I waved Gerry over, anxious to get back to Rory. It wasn't the idea of sex either. Sure, he was waiting naked in bed, but I just wanted to hold him and—I grabbed the tray of pinchos—eat snacks in bed and watch television and talk like all these other people did every night. "Comp Darrin's tab and call him a cab when it's time to go home. I need to get back upstairs. Thanks for stopping by to tell me about this, Darrin." I squeezed his shoulder and slid off my barstool.
I had just put my foot on the bottom step when a tide of energy swept me up. Loud voices and audible urgency filled the room. I spun around, caught in the moment. An ashen faced young man, one I didn't really recognize but thought I'd seen with Gerry in the past, clutched the bar and whispered urgently. Gerry's face paled and he sought my gaze. I moved toward them by instinct, saw Darrin drop his half-eaten burger and rise as well.
"What is it?" We hemmed the young man in between us and the bar, and I could tell right off that he didn't like that. He kept looking at the front door, and it couldn't have been more obvious that he wanted desperately to run. Disregarding his obvious discomfort, I reached across his shoulder to put the tray of food on the bar.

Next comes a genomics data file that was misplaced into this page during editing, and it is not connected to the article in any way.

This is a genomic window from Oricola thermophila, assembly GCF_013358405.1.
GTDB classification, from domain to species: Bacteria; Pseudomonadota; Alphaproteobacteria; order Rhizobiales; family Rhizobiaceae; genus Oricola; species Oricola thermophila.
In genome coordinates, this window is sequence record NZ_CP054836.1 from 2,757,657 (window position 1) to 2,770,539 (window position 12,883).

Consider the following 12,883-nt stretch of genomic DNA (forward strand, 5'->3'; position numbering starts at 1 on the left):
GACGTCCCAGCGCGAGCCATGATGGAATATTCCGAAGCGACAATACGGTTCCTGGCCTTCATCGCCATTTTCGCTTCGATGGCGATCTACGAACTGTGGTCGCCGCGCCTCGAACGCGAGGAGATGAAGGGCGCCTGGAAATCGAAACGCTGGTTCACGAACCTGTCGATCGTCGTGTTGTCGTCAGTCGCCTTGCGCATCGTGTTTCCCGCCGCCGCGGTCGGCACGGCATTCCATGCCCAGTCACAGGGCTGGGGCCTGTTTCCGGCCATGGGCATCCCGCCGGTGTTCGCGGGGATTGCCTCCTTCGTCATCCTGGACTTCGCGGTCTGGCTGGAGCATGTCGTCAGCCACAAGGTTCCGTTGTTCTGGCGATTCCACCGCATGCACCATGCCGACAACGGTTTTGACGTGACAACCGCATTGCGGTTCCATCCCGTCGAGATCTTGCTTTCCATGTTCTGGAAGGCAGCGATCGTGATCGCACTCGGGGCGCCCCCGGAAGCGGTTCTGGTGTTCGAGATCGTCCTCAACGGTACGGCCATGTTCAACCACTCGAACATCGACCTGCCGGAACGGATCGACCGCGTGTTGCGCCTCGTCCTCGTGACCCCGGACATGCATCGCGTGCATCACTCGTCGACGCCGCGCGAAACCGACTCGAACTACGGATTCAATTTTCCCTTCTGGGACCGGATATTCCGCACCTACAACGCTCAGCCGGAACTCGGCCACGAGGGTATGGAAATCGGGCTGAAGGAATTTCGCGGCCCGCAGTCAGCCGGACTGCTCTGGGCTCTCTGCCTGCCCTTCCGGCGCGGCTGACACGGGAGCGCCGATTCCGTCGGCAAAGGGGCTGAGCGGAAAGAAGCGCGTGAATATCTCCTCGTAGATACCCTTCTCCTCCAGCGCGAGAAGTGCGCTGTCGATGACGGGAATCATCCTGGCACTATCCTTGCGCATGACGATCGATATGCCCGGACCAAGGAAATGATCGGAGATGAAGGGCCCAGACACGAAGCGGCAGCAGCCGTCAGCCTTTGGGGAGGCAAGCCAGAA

"There's a body in your bathroom."
About the Author
Somewhere in a small town in up-state New York are a librarian and a second grade teacher to whom I owe my life. That might be a touch dramatic, but it’s nevertheless one hundred percent true. Because they taught me the joy of reading, of escaping into worlds crafted of words. Have you ever been nine years old and sure of nothing so much as that you don’t belong? Looked at the world from behind glasses, and wondered why you don’t fit? Then turn the page and see… there you are, running from Injun Joe in a dark graveyard; there you are fencing with Athos; there you are…beneath the deep blue sea- marveling at exotic creatures with Captain Nemo. I found myself between the pages of books, and that is why I write now, it’s why I taught English and literature for so many years, and it’s why my house contains more pounds of books than furniture. If I’d had my way, I’d have been a fencer…or a starship captain, or a lawyer, or a detective solving crimes. But instead, I am a writer, and that’s the best thing in the world to be if you ask me, because as a writer, I can be all those things and more. If I hadn’t learned to value the stories between the pages, who knows what would have happened? Certainly not college…teaching…or writing.